Labor reporter Steven Greenhouse tells how this “tenacious group of tomato workers” from Immokalee, FL, has successfully “pressured growers that produce 90 percent of Florida’s tomatoes to increase wages for their 30,000 workers and follow strict standards that mandate rest breaks and forbid sexual harassment and verbal abuse.”
We were proud to be the first food service company to sign on to the CIW’s Fair Food Program, in 2009. We did so voluntarily, after reading about the horrible working conditions in the fields, which include documented cases of actual enslavement. CEO Fedele Bauccio and I traveled to Immokalee, met with CIW leaders — including Lucas Benitez, Gerardo Reyes Chávez, and Greg Asbed — and together we hashed out a Code of Conduct that we have required our Florida tomato suppliers to follow ever since.
CIW has gone on to persuade numerous other restaurant companies and retailers to increase wages for tomato pickers by a penny per pound. I returned in 2012 and was happy to see much had already changed as a result. But the CIW’s biggest victory, as Greenhouse reports, may be its recent partnership with Walmart. The world’s biggest retailer has agreed to extend the Fair Food Program’s standards and monitoring beyond Florida, to its tomato suppliers in Georgia, South Carolina, Virginia, and other Eastern Seaboard states as well as possibly to apple orchards and strawberry fields around America.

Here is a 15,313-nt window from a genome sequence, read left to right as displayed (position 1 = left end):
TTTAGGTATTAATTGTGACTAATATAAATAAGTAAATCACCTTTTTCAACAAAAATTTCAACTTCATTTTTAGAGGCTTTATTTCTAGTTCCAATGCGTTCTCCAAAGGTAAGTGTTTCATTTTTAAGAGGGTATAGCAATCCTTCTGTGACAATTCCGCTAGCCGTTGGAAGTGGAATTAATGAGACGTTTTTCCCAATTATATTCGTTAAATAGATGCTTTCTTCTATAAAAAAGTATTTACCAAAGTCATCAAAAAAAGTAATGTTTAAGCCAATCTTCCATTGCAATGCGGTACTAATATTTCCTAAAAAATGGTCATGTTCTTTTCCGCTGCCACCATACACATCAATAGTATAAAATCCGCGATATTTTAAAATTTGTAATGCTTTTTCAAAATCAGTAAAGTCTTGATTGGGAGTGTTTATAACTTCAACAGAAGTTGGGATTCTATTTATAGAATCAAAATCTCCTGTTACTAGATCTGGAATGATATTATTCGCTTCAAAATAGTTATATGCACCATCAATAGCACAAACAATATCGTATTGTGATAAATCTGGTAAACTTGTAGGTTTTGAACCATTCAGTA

This indeed marks a new day for farmworkers, as one of the CIW’s protest signs proclaims. (I joined the CIW on a march last year.) I am amazed to see so much progress in such short time.
I believe more is coming. A few days ago, I attended the U.S. premiere of Food Chains, a documentary about the CIW by Sanjay Rawal and executive produced by Fast Food Nation author Eric Schlosser and actress Eva Longoria (who is also featured in the film). Bon Appétit assisted in the early stages of getting Food Chains off the ground, including inviting Sanjay to present the first trailer at our 2011 farm-labor conference TEDxFruitvale.
Food Chains is a powerfully moving film, focusing on the CIW’s efforts to show the challenges all farmworkers face, from wage theft to sexual harassment to a lack of affordable housing. It was wonderful to see Lucas, Gerardo, Greg, and other key players applauded in person by the packed house at the TriBeCa Film Festival. When the film is released this fall, I believe that the few companies that still refuse to sign on to the Fair Food Program may finally see the light.
In the panel discussion that followed the film, the last audience member to be called on stood up and pointed to Gerardo. He said, “You’re making this country better for everyone — not just for farmworkers.”
We couldn’t agree more.
- In Florida Tomato Fields, a Penny Buys Progress, Steven Greenhouse, New York Times, April 2014
- Putting the Squeeze on Tomato Growers to Improve Conditions for Farm Workers, Jane Black, Washington Post, April 2009
- Video highlights from the Bon Appétit Management Company Foundation’s 2011 TEDxFruitvale: Harvesting Change farm labor conference:
- Making Corporations Pay, Gerardo Reyes Chávez
- Why We Care About Farmworkers, Maisie Greenawalt
- Following the Money in Lake Apopka, FL, Barry Estabrook, author of Tomatoland (about the CIW)